Kalamazoo College's new senior associate director of planned giving, Matthew Brosco, spoke with alumna Elsa Lane Nelson '65 about her planned gift.
Before she started Kalamazoo College, Elsa Lane Nelson '65 grew up in the Milwood neighborhood of Kalamazoo and the nearby small town of Galesburg. K was just the right size to not get lost, and it was the perfect gateway to entire new worlds to explore.
Elsa loved K for both those attributes. After graduating, she pursued an advanced degree at Indiana University (Bloomington). She always wanted to move out west, and after living in Indiana and Wisconsin for a brief time, she moved to California. I recently caught up with Elsa at her home in Sonoma.
Q: How did you end up attending K?
A: While in high school, which was small, I decided a liberal arts college would be better for me than a large state university. I was afraid that I would be lost on a big campus. I visited several schools, and K was the last one. I was sold. The College became my first choice. I was happy with that choice when I was accepted, and still felt good about it when I graduated.
Q: What were your most formative Kalamazoo College experiences?
A: K stretched my mind and my worldview. I was shy, and didn't mix much with my professors other than with those in the history department. Even so, many of those professors outside my major affected me profoundly. The level of my English and literature classes was such that I had to work hard, but over time, I learned to think more critically. I became a better writer. In political science and sociology, both of which I enjoyed, I was introduced to worlds that I didn't know anything about.
I loved the opportunity to go to London to do the research for my senior thesis. I was a residence hall counselor for two years. That opportunity to work with girls from a wide variety of places and backgrounds was the foundation for my work in human resources. So, too, was my work with the Associated Women Students organization. Leadership and self-discipline, critical thinking and working with others were skills I began to learn at K. K also gave me confidence that my potential to develop proficiency in these skills was very strong. Developing self-knowledge was such an important part of my college experience.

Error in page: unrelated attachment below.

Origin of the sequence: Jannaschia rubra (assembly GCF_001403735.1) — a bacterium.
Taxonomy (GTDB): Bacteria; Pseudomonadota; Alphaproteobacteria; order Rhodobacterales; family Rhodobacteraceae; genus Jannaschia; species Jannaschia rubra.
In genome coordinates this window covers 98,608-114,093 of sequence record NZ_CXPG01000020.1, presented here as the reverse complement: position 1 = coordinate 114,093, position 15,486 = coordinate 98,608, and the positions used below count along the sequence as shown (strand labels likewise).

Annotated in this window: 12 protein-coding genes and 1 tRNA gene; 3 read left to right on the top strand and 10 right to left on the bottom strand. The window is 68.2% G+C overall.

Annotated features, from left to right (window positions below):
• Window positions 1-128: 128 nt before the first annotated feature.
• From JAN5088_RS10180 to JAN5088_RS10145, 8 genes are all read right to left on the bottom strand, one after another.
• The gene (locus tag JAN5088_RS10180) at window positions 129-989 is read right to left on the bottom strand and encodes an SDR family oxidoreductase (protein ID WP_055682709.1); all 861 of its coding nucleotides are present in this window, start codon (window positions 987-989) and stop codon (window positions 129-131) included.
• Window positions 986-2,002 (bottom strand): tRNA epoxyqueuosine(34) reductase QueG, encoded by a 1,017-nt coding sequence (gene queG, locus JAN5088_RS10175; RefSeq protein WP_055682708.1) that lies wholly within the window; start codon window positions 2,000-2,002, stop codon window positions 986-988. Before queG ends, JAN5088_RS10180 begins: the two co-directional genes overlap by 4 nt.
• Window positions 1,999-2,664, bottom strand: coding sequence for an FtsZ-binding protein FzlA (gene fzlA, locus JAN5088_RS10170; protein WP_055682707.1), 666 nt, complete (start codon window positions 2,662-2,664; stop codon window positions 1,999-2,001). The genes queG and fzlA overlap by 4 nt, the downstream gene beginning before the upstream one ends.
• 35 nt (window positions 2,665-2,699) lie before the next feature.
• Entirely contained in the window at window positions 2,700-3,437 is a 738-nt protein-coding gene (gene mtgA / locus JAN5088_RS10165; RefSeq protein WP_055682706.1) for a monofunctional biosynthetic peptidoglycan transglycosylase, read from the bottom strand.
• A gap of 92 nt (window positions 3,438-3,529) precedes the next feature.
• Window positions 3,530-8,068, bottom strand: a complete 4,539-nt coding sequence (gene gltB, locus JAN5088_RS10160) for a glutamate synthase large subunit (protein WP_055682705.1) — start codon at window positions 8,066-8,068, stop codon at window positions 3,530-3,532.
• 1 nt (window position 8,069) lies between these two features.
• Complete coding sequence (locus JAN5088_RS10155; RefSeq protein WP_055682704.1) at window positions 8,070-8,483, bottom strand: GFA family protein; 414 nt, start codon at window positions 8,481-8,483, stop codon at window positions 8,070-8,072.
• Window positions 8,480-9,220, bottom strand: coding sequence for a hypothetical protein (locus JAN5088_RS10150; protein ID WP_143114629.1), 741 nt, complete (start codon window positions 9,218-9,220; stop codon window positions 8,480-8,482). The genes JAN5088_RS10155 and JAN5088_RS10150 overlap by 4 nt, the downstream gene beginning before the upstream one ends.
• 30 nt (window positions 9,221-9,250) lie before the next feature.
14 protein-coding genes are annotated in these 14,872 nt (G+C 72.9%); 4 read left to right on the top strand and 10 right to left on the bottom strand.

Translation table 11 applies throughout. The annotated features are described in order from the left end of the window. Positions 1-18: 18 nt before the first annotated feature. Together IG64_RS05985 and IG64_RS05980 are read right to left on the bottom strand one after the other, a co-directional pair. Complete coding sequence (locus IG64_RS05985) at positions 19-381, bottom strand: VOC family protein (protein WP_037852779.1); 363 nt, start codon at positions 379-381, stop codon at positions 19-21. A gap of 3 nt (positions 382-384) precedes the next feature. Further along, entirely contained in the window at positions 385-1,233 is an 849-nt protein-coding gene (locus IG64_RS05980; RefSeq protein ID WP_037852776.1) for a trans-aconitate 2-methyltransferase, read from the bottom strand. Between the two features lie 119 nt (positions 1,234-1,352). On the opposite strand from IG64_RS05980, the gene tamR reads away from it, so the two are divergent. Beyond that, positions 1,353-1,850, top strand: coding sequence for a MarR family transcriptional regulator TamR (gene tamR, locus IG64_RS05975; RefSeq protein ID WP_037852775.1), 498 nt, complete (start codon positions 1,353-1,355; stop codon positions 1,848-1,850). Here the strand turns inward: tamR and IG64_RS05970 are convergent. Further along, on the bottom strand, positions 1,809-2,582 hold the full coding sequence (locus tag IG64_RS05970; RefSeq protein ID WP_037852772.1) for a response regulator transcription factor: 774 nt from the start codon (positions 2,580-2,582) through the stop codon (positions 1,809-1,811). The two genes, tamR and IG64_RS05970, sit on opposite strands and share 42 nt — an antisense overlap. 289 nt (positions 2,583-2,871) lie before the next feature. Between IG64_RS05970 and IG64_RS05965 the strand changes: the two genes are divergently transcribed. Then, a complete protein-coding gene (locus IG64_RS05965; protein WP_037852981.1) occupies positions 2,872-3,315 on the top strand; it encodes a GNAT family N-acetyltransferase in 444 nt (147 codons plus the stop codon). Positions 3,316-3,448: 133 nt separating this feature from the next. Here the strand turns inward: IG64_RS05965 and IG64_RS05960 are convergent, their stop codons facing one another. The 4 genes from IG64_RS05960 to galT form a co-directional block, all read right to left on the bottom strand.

Q: Why did you choose to include K in your estate plans?
A: Several years ago, my husband and I decided we needed to start making our estate plans. We felt strongly about supporting causes that are important to us. I received a top-notch education at K, along with a life-changing study abroad experience. I have a personal property trust, and in my will I have named the College as one of the beneficiaries. It was easy. I hope my gift will provide opportunities for others to have similar experiences.
Q: Why did you decide to leave an unrestricted gift?
A: I've been involved in nonprofits enough to know the value of unrestricted gifts to charitable organizations. The College's needs are not always known when you make an estate gift. I believe the College will be in the best position to determine its greatest needs when it receives my gift. If I did not trust the College to manage my estate gift, I would not have provided it in the first place.
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Contact Andy Miller at 269.337.7327 or firstname.lastname@example.org any time to discuss which options can best meet your financial goals.
Information contained herein was accurate at the time of posting. The information on this website is not intended as legal or tax advice. For such advice, please consult an attorney or tax advisor. Figures cited in any examples are for illustrative purposes only. References to tax rates include federal taxes only and are subject to change. State law may further impact your individual results. Kalamazoo College does not currently issue charitable gift annuities in Alabama, Arkansas, California, Florida, Hawaii, Maryland, New Jersey, New York, North Dakota, Tennessee, or Washington. Oklahoma residents: A charitable gift annuity is not regulated by the Oklahoma Insurance Department and is not protected by a guaranty association affiliated with the Oklahoma Insurance Department. South Dakota residents: Charitable gift annuities are not regulated by and are not under the jurisdiction of the South Dakota Division of Insurance.